Sunday, November 20, 2005

CS Lewis on Intelligent Design and Evolution

Just a quick note since I'm busy with end-of-semester projects. You might think the subject of this post curious, because CS Lewis died the same day as President Kennedy in 1963, but the term "Intelligent Design" wasn't invented until the early 1990s.

Do not be scared by the word authority. Believing things on authority only means believing them because you have been told them by someone you think trustworthy. Ninety-nine per cent of the things you believe are believed on authority. I believe there is such a place as New York. I have not seen it myself. I could not prove by abstract reasoning that there must be such a place. I believe it because reliable people have told me so. The ordinary man believes in the Solar System, atoms, evolution, and the circulation of the blood on authority -- because the scientists say so. Every historical statement in the world is believed on authority. ... A man who jibbed at authority in other things as some people do in religion would have to be content to know nothing all his life.

This quotation is from Lewis' modern classic, Mere Christianity, which is a thoughtful exposition and interpretation of a certain core of Christian belief, leaving debates about details on the fringes to the theologians and historians.

Fundamentalist Christians (along with other Christians) accept Jesus Christ's godhood on the basis of the authority of the apostles who wrote about him, or on the essential trustworthiness of their books about Jesus and the action of Holy Spirit in the early church (collected in the New Testament). That's what "for the Bible tells me so" means. But they don't accept Darwinian evolution even though the scientists have been saying it with one voice for decades in peer-reviewed journals. Seriously, disbelieving evolution is like disbelieving global warming: all you have to do is ignore the people who know something about it, and listen to the cranks.

CS Lewis, at least, is not on their side. This is not an isolated quotation in his work. At every conflict Lewis is on the side of a kind of conventional wisdom; not the kind that is constructed out of clouds of jello by our all-spinning mass media, but the kind of wisdom that sensible people have all agreed upon over the years. An Experiment in Criticism thinks about the wisdom of common people in regard to reading books, Mere Christianity considers the main thrust of Christianity as believed by the great mass of Christians down the centuries, The Abolition of Man considers the morality that is common to people of all religions and cultures. The Narnia books are, in the main, stories of ordinary, even weak people thrust into extraordinary situations, who triumph over the rich and powerful of their age by common virtues. I could go on.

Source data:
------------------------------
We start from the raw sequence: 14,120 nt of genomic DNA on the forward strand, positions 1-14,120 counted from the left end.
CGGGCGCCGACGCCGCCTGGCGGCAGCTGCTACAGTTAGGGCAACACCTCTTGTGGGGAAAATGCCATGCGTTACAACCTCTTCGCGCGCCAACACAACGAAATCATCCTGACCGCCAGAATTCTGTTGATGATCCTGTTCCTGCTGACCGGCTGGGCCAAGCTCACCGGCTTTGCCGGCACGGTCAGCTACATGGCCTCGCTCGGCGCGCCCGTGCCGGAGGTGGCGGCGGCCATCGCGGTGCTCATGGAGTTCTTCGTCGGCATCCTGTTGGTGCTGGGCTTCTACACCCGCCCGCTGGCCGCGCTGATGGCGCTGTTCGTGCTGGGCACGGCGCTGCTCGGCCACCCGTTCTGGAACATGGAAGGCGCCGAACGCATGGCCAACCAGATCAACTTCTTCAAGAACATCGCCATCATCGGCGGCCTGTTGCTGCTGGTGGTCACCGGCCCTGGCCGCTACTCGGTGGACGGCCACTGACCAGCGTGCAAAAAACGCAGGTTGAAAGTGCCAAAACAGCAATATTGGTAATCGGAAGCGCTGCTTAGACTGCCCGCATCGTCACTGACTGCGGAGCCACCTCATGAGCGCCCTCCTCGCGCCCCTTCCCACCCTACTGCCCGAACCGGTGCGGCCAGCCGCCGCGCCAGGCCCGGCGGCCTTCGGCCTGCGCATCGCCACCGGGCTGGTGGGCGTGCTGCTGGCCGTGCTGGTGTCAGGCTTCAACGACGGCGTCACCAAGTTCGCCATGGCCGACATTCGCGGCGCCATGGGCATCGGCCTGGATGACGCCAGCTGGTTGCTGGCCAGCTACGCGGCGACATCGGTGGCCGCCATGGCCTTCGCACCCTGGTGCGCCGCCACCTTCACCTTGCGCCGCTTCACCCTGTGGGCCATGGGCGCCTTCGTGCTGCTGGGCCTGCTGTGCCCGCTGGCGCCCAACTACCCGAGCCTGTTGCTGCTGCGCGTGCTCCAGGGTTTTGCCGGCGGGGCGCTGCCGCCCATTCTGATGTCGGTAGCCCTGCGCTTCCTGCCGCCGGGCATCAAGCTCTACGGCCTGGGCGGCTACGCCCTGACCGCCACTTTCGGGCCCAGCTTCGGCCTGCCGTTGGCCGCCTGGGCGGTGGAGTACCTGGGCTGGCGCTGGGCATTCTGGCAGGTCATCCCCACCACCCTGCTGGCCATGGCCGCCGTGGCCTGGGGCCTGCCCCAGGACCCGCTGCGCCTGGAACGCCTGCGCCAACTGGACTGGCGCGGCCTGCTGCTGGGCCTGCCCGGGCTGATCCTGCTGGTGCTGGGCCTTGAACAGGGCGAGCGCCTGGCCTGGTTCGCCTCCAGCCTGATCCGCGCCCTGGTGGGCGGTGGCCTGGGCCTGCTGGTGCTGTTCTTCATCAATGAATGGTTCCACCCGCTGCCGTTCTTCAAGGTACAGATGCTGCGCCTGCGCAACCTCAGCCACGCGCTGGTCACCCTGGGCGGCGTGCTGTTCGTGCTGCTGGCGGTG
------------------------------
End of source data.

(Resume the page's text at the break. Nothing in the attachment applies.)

I'm not on their side either. As a journeyman scientist, I cringe to think of what the fundamentalists will make of ever-stronger AI, and what they will make of me as a scientist who tries to explain it to them.

I had a conversation with a friend several years ago, before I dreamed of becoming a computer scientist, where I said, in effect, that I didn't know how somebody doing computers could be as good a Christian as someone doing ministry work. Needless to say, he was doing computers at the time, and I was volunteering a lot of my time to a university Christian group. I've since apologized to him, but I understand how easy it is to let "ministry" assume an undeserved primacy in your religion.

There is a reason why religious figures like Robertson and Falwell and Dobson dominate the public religious conversation. It is an undercurrent in Protestantism, that people who have given up their lives to listen to God and do what he wants are more qualified to speak for Christians than people like me. They are the truly sold-out.

I am wishy-washy. I am too secular, which is only a step or two from idolatrous to the minister-pushers. They think I am building silicon sand-castles. They regard the world as the Titanic, and me as a microchip-polisher.

CS Lewis's main job was as a lecturer and writer at Oxford, the chair of Medieval and Renaissance literature. He excelled at his job, writing a permanent volume in the Oxford History of English Literature, on the 16th century (excluding drama).

What I've learned in the years since I talked to my friend is that good work glorifies God. I only wish the Intelligent Design agitators would learn it too.

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